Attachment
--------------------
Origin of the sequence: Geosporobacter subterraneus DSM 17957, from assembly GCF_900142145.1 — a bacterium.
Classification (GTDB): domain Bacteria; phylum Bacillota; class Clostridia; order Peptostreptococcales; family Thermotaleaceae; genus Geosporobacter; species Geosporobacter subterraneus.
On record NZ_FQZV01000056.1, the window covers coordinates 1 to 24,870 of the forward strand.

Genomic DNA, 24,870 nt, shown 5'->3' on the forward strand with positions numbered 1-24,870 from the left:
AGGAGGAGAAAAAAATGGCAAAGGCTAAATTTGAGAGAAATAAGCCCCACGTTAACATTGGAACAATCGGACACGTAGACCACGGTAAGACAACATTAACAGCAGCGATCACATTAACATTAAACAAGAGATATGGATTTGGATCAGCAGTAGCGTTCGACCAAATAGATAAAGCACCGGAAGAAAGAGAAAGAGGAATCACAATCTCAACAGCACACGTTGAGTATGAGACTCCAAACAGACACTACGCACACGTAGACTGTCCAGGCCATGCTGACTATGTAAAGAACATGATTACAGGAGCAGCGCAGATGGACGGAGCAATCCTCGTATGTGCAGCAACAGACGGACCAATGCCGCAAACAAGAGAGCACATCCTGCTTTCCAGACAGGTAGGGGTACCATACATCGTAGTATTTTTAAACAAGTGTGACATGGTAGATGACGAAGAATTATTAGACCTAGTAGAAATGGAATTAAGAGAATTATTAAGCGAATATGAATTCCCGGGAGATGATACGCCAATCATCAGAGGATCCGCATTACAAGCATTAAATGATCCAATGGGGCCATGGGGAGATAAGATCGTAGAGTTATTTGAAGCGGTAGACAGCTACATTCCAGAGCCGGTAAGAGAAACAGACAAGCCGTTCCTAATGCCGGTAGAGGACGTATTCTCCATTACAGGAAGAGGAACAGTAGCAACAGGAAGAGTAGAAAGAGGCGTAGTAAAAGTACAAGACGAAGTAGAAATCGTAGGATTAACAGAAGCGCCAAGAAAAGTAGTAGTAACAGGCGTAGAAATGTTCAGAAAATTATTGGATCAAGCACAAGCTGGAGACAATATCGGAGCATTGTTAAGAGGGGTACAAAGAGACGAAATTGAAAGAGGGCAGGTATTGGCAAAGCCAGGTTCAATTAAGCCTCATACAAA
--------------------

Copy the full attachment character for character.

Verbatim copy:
Origin of the sequence: Geosporobacter subterraneus DSM 17957, from assembly GCF_900142145.1 — a bacterium.
Classification (GTDB): domain Bacteria; phylum Bacillota; class Clostridia; order Peptostreptococcales; family Thermotaleaceae; genus Geosporobacter; species Geosporobacter subterraneus.
On record NZ_FQZV01000056.1, the window covers coordinates 1 to 24,870 of the forward strand.

Genomic DNA, 24,870 nt, shown 5'->3' on the forward strand with positions numbered 1-24,870 from the left:
AGGAGGAGAAAAAAATGGCAAAGGCTAAATTTGAGAGAAATAAGCCCCACGTTAACATTGGAACAATCGGACACGTAGACCACGGTAAGACAACATTAACAGCAGCGATCACATTAACATTAAACAAGAGATATGGATTTGGATCAGCAGTAGCGTTCGACCAAATAGATAAAGCACCGGAAGAAAGAGAAAGAGGAATCACAATCTCAACAGCACACGTTGAGTATGAGACTCCAAACAGACACTACGCACACGTAGACTGTCCAGGCCATGCTGACTATGTAAAGAACATGATTACAGGAGCAGCGCAGATGGACGGAGCAATCCTCGTATGTGCAGCAACAGACGGACCAATGCCGCAAACAAGAGAGCACATCCTGCTTTCCAGACAGGTAGGGGTACCATACATCGTAGTATTTTTAAACAAGTGTGACATGGTAGATGACGAAGAATTATTAGACCTAGTAGAAATGGAATTAAGAGAATTATTAAGCGAATATGAATTCCCGGGAGATGATACGCCAATCATCAGAGGATCCGCATTACAAGCATTAAATGATCCAATGGGGCCATGGGGAGATAAGATCGTAGAGTTATTTGAAGCGGTAGACAGCTACATTCCAGAGCCGGTAAGAGAAACAGACAAGCCGTTCCTAATGCCGGTAGAGGACGTATTCTCCATTACAGGAAGAGGAACAGTAGCAACAGGAAGAGTAGAAAGAGGCGTAGTAAAAGTACAAGACGAAGTAGAAATCGTAGGATTAACAGAAGCGCCAAGAAAAGTAGTAGTAACAGGCGTAGAAATGTTCAGAAAATTATTGGATCAAGCACAAGCTGGAGACAATATCGGAGCATTGTTAAGAGGGGTACAAAGAGACGAAATTGAAAGAGGGCAGGTATTGGCAAAGCCAGGTTCAATTAAGCCTCATACAAA